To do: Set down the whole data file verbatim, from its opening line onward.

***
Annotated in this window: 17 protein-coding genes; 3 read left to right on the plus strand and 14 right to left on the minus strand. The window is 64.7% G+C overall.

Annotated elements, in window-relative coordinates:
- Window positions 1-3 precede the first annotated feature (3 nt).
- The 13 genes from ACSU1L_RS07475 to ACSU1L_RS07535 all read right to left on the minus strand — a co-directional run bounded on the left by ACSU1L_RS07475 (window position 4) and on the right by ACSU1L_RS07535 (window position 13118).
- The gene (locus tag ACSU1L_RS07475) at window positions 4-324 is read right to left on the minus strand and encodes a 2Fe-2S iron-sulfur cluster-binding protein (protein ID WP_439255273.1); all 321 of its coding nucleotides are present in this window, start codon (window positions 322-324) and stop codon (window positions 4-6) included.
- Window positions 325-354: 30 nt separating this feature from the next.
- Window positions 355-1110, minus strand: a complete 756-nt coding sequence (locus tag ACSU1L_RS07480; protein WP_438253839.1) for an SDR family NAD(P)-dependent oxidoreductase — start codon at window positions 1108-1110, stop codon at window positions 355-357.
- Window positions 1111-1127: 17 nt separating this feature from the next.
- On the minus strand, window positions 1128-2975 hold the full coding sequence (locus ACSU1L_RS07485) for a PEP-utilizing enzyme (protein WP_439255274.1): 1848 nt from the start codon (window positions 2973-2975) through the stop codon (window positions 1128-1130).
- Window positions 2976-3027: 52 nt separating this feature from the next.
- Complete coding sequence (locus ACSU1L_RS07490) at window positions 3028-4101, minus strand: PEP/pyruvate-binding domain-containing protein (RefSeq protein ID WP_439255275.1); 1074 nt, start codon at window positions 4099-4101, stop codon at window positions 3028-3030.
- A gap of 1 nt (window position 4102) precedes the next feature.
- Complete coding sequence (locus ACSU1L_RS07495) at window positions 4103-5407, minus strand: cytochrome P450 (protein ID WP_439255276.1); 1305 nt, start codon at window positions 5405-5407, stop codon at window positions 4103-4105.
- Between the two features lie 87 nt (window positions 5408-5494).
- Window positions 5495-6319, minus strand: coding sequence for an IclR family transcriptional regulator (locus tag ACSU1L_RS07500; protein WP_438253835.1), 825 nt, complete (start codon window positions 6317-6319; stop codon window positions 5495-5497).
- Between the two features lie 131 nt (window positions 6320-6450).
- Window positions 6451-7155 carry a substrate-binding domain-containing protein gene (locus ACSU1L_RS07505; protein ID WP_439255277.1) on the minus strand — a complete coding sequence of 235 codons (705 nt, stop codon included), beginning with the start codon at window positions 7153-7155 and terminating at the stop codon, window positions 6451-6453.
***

Annotated in this window: 17 protein-coding genes; 3 read left to right on the plus strand and 14 right to left on the minus strand. The window is 64.7% G+C overall.

Annotated elements, in window-relative coordinates:
- Window positions 1-3 precede the first annotated feature (3 nt).
- The 13 genes from ACSU1L_RS07475 to ACSU1L_RS07535 all read right to left on the minus strand — a co-directional run bounded on the left by ACSU1L_RS07475 (window position 4) and on the right by ACSU1L_RS07535 (window position 13118).
- The gene (locus tag ACSU1L_RS07475) at window positions 4-324 is read right to left on the minus strand and encodes a 2Fe-2S iron-sulfur cluster-binding protein (protein ID WP_439255273.1); all 321 of its coding nucleotides are present in this window, start codon (window positions 322-324) and stop codon (window positions 4-6) included.
- Window positions 325-354: 30 nt separating this feature from the next.
- Window positions 355-1110, minus strand: a complete 756-nt coding sequence (locus tag ACSU1L_RS07480; protein WP_438253839.1) for an SDR family NAD(P)-dependent oxidoreductase — start codon at window positions 1108-1110, stop codon at window positions 355-357.
- Window positions 1111-1127: 17 nt separating this feature from the next.
- On the minus strand, window positions 1128-2975 hold the full coding sequence (locus ACSU1L_RS07485) for a PEP-utilizing enzyme (protein WP_439255274.1): 1848 nt from the start codon (window positions 2973-2975) through the stop codon (window positions 1128-1130).
- Window positions 2976-3027: 52 nt separating this feature from the next.
- Complete coding sequence (locus ACSU1L_RS07490) at window positions 3028-4101, minus strand: PEP/pyruvate-binding domain-containing protein (RefSeq protein ID WP_439255275.1); 1074 nt, start codon at window positions 4099-4101, stop codon at window positions 3028-3030.
- A gap of 1 nt (window position 4102) precedes the next feature.
- Complete coding sequence (locus ACSU1L_RS07495) at window positions 4103-5407, minus strand: cytochrome P450 (protein ID WP_439255276.1); 1305 nt, start codon at window positions 5405-5407, stop codon at window positions 4103-4105.
- Between the two features lie 87 nt (window positions 5408-5494).
- Window positions 5495-6319, minus strand: coding sequence for an IclR family transcriptional regulator (locus tag ACSU1L_RS07500; protein WP_438253835.1), 825 nt, complete (start codon window positions 6317-6319; stop codon window positions 5495-5497).
- Between the two features lie 131 nt (window positions 6320-6450).
- Window positions 6451-7155 carry a substrate-binding domain-containing protein gene (locus ACSU1L_RS07505; protein ID WP_439255277.1) on the minus strand — a complete coding sequence of 235 codons (705 nt, stop codon included), beginning with the start codon at window positions 7153-7155 and terminating at the stop codon, window positions 6451-6453.